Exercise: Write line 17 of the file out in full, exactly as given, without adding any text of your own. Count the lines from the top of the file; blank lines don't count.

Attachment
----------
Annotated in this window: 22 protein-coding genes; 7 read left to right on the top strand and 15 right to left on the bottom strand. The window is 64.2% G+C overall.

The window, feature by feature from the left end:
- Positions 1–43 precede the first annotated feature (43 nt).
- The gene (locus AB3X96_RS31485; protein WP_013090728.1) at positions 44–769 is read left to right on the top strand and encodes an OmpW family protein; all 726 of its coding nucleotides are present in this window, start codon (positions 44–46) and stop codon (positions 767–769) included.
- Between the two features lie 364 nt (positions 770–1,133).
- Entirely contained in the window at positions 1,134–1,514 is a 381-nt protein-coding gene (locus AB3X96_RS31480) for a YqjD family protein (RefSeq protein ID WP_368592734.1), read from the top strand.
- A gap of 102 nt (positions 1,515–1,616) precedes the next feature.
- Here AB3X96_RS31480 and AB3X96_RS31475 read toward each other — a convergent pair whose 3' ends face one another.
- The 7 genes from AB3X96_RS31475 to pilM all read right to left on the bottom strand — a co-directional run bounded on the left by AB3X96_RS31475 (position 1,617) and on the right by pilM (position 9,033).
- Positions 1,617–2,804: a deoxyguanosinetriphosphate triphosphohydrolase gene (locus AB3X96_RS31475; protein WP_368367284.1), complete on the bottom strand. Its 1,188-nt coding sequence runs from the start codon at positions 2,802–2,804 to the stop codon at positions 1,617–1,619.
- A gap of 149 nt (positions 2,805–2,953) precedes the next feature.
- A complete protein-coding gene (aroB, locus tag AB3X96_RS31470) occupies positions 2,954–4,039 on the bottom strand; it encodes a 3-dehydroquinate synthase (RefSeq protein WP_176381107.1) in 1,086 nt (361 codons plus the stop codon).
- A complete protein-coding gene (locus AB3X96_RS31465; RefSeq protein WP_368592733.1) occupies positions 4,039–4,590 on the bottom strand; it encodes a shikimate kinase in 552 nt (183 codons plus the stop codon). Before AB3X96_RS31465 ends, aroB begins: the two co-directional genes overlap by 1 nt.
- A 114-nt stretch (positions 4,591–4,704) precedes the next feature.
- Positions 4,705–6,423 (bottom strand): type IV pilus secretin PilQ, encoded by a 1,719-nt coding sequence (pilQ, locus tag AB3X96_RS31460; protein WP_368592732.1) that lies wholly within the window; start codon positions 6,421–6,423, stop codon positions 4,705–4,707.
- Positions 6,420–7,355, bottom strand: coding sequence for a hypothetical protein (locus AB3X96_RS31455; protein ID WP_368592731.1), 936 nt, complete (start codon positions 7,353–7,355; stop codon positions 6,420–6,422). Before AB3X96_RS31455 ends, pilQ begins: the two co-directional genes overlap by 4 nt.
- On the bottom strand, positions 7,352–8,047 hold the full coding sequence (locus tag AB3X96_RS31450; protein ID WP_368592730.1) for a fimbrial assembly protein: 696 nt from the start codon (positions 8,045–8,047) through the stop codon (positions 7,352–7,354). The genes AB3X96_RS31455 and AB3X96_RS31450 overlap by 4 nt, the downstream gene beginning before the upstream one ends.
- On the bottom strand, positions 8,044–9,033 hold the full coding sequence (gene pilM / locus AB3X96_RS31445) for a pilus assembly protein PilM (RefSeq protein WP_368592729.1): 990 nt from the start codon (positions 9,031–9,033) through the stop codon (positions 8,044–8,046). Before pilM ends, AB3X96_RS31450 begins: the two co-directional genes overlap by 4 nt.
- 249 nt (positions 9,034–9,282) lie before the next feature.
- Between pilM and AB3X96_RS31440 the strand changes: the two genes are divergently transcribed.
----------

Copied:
- On the bottom strand, positions 7,352–8,047 hold the full coding sequence (locus tag AB3X96_RS31450; protein ID WP_368592730.1) for a fimbrial assembly protein: 696 nt from the start codon (positions 8,045–8,047) through the stop codon (positions 7,352–7,354). The genes AB3X96_RS31455 and AB3X96_RS31450 overlap by 4 nt, the downstream gene beginning before the upstream one ends.